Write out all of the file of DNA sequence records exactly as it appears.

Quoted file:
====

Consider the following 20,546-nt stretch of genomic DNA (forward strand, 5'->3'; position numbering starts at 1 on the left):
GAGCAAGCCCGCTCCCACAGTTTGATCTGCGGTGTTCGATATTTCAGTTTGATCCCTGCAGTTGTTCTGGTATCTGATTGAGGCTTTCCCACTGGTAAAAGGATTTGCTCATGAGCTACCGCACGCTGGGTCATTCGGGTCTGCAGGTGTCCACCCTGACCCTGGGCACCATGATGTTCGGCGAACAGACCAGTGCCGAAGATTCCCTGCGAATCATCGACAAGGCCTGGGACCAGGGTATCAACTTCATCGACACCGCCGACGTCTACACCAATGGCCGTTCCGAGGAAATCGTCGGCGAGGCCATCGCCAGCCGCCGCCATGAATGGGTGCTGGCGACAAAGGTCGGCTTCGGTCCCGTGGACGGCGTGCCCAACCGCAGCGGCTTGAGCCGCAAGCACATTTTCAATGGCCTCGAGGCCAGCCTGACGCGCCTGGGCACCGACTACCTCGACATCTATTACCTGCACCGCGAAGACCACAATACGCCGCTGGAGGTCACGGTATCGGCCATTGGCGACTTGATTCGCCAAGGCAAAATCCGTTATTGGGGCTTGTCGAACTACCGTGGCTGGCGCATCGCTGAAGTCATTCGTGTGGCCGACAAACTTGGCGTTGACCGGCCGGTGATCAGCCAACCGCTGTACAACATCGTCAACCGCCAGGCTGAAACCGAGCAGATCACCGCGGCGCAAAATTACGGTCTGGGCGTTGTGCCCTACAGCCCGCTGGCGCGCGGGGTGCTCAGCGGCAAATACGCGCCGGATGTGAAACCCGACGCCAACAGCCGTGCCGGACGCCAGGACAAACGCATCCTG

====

Consider the following 20,546-nt stretch of genomic DNA (forward strand, 5'->3'; position numbering starts at 1 on the left):
GAGCAAGCCCGCTCCCACAGTTTGATCTGCGGTGTTCGATATTTCAGTTTGATCCCTGCAGTTGTTCTGGTATCTGATTGAGGCTTTCCCACTGGTAAAAGGATTTGCTCATGAGCTACCGCACGCTGGGTCATTCGGGTCTGCAGGTGTCCACCCTGACCCTGGGCACCATGATGTTCGGCGAACAGACCAGTGCCGAAGATTCCCTGCGAATCATCGACAAGGCCTGGGACCAGGGTATCAACTTCATCGACACCGCCGACGTCTACACCAATGGCCGTTCCGAGGAAATCGTCGGCGAGGCCATCGCCAGCCGCCGCCATGAATGGGTGCTGGCGACAAAGGTCGGCTTCGGTCCCGTGGACGGCGTGCCCAACCGCAGCGGCTTGAGCCGCAAGCACATTTTCAATGGCCTCGAGGCCAGCCTGACGCGCCTGGGCACCGACTACCTCGACATCTATTACCTGCACCGCGAAGACCACAATACGCCGCTGGAGGTCACGGTATCGGCCATTGGCGACTTGATTCGCCAAGGCAAAATCCGTTATTGGGGCTTGTCGAACTACCGTGGCTGGCGCATCGCTGAAGTCATTCGTGTGGCCGACAAACTTGGCGTTGACCGGCCGGTGATCAGCCAACCGCTGTACAACATCGTCAACCGCCAGGCTGAAACCGAGCAGATCACCGCGGCGCAAAATTACGGTCTGGGCGTTGTGCCCTACAGCCCGCTGGCGCGCGGGGTGCTCAGCGGCAAATACGCGCCGGATGTGAAACCCGACGCCAACAGCCGTGCCGGACGCCAGGACAAACGCATCCTG